Muscles writhed in her hand, hard under her fingers. She felt more than saw the snake coil around upon itself, ready to strike at what had snatched it. Safia kicked her feet, trying to gain purchase to stand, to get some advantage. The slippery tiles kept betraying her. Water slopped across the floor.
The viper struck at her wrist. Only a quick twist and whip of her arm kept fangs from flesh. But like a skilled combatant, the old snake contorted for another attempt.
Safia finally gained her legs. She spun around in the tub, swinging her arm wide, using centrifugal force to keep the snake’s head from reaching her. Instinct made her want to fling it away. But that didn’t ensure the end of the battle. The bathroom was small, the aggression of the viper notorious.
Instead, she cracked out her arm. She had used a bullwhip before, having given one to Omaha as a silly Christmas gift, playing off Kara’s persistence in referring to him as Indiana. She used the same technique now, snapping her wrist with a well-practiced twist.
The viper, dazed from the spin, failed to react in time. Its length responded to age-old physics and whipped outward. Its head struck the tiled wall with enough impact to chip ceramic.
Blood spurted in a spray of crimson.
The body convulsed a beat in her hand, then dropped limply, splashing back into the bathwater around her thighs.
Safia turned her head and found the butler, Henry, in the doorway, drawn by the maid’s scream. He had a hand on the terrified girl’s shoulder.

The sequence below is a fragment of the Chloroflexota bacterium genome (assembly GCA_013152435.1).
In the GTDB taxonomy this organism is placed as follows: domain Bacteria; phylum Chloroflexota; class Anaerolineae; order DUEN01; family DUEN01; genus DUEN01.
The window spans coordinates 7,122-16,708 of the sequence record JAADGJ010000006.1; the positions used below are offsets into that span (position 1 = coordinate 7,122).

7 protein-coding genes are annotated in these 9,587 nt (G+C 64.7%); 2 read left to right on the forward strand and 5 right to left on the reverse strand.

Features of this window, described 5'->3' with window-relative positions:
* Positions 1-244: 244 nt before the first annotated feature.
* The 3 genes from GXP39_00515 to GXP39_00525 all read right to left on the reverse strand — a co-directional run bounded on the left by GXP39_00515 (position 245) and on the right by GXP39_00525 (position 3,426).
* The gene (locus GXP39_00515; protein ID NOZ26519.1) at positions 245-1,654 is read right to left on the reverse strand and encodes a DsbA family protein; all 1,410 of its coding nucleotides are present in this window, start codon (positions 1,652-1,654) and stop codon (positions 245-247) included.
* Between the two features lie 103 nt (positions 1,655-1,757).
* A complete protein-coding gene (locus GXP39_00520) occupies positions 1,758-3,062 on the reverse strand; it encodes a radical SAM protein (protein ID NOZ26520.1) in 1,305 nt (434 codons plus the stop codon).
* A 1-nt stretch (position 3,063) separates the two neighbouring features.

Safia stared down at the limp snake, at her own nakedness. She should have felt shame and tried to cover herself, but instead she let the scaled body slip from her fingers and stepped from the bath.
Only the trembling of her fingers betrayed her.
Henry collected a large cotton towel from a warming rack. He held it open. Safia stepped forward, and Henry folded her into its embrace.
Tears began to flow, her breath shortened painfully.
Through the window, the moon had risen, peeking over the palace wall. For half a breath, something darker fluttered over its surface. Safia startled, but then it was gone.
Just a bat, the nocturnal predator of the desert.
Still, her trembling grew worse while Henry’s arms grew stronger, holding her up, carrying her to the bed in the next room.
“You’re safe,” he whispered in a fatherly fashion.
She knew his words could not be further from the truth.